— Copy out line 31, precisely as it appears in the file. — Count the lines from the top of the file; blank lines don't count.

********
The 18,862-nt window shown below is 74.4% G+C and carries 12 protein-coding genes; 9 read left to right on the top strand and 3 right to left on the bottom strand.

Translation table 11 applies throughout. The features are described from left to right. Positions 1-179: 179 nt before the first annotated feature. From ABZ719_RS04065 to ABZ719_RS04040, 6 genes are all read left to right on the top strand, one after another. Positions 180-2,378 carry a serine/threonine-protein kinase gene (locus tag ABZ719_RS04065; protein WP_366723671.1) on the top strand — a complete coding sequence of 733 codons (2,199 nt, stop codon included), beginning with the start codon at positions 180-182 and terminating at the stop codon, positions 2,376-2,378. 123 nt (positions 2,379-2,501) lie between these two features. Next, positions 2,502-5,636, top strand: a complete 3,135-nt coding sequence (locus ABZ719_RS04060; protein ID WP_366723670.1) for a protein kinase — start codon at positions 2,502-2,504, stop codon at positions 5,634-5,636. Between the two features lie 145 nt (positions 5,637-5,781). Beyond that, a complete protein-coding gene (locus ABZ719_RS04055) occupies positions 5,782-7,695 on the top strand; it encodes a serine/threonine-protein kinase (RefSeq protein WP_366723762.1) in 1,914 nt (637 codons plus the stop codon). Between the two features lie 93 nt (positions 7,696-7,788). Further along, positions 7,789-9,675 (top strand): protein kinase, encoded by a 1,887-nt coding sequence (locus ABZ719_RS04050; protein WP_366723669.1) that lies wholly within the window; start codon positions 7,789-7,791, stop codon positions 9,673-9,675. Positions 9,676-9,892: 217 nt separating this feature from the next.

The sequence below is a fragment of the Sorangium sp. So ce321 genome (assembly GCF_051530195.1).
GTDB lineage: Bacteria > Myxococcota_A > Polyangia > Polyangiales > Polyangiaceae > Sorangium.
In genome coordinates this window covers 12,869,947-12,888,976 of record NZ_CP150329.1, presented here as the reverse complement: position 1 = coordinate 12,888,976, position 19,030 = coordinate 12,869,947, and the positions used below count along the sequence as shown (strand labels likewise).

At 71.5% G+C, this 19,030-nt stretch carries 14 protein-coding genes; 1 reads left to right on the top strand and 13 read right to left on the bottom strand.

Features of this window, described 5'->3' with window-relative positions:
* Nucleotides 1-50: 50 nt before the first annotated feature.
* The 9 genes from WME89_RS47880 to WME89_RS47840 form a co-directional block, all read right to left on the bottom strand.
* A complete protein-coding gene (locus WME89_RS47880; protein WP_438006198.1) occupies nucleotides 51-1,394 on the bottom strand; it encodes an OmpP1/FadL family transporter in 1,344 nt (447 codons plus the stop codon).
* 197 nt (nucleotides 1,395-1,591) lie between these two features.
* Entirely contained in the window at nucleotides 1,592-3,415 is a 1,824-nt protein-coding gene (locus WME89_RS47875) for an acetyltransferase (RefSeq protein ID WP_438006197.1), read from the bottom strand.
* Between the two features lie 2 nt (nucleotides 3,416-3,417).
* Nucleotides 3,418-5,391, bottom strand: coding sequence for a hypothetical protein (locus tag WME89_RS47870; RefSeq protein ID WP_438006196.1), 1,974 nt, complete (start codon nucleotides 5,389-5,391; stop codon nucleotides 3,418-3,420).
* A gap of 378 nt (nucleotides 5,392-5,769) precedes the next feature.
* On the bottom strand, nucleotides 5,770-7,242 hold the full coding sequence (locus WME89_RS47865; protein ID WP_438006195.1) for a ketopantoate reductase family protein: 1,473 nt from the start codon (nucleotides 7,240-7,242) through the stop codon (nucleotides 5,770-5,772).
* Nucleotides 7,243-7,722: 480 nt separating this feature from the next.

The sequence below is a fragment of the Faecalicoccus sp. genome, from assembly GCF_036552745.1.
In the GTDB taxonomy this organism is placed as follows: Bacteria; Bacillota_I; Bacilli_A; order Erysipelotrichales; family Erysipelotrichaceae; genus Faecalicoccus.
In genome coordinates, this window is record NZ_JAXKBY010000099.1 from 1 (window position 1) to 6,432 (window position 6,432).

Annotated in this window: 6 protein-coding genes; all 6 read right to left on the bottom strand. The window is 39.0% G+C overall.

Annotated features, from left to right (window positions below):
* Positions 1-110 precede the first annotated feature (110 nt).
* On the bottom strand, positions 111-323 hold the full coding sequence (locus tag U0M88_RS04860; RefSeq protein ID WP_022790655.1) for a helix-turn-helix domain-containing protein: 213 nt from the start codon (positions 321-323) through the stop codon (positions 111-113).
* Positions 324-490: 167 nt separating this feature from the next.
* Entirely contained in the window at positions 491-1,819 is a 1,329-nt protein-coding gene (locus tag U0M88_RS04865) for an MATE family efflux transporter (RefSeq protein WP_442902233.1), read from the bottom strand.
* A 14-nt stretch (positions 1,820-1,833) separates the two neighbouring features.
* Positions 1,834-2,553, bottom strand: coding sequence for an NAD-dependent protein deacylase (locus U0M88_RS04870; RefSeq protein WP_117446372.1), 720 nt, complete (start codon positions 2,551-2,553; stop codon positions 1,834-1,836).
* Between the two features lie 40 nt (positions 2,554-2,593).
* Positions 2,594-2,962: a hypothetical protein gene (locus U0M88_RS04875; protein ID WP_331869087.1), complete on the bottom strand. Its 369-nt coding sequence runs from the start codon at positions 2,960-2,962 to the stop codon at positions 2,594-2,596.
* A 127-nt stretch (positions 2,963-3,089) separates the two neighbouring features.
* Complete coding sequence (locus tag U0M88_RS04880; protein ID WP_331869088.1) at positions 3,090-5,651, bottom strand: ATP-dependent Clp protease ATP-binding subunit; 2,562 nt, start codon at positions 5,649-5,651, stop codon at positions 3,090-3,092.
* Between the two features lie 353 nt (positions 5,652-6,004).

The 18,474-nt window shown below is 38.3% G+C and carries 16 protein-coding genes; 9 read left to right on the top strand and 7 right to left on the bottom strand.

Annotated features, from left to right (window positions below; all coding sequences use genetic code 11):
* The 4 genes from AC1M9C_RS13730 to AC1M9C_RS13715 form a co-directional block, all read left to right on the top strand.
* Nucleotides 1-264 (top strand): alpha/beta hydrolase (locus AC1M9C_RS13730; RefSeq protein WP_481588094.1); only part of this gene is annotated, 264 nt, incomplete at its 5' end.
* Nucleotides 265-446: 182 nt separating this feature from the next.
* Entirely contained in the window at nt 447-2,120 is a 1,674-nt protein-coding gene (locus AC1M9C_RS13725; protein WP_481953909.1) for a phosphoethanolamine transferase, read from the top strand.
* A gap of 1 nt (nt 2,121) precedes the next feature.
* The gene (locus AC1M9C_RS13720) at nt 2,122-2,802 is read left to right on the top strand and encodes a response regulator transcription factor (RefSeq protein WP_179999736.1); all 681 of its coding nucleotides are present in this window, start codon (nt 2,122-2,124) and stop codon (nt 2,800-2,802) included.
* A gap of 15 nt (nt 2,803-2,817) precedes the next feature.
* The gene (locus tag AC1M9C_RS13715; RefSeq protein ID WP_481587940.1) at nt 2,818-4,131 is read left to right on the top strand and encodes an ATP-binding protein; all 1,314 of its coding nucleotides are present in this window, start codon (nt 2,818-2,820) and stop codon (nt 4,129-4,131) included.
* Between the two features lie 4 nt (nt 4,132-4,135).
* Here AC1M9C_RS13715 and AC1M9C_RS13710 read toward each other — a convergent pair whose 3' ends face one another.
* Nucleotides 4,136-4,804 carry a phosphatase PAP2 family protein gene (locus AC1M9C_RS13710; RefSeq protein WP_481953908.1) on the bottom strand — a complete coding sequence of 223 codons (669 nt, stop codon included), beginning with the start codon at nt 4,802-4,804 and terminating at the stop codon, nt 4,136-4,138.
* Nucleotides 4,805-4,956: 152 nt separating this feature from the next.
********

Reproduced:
* A 127-nt stretch (positions 2,963-3,089) separates the two neighbouring features.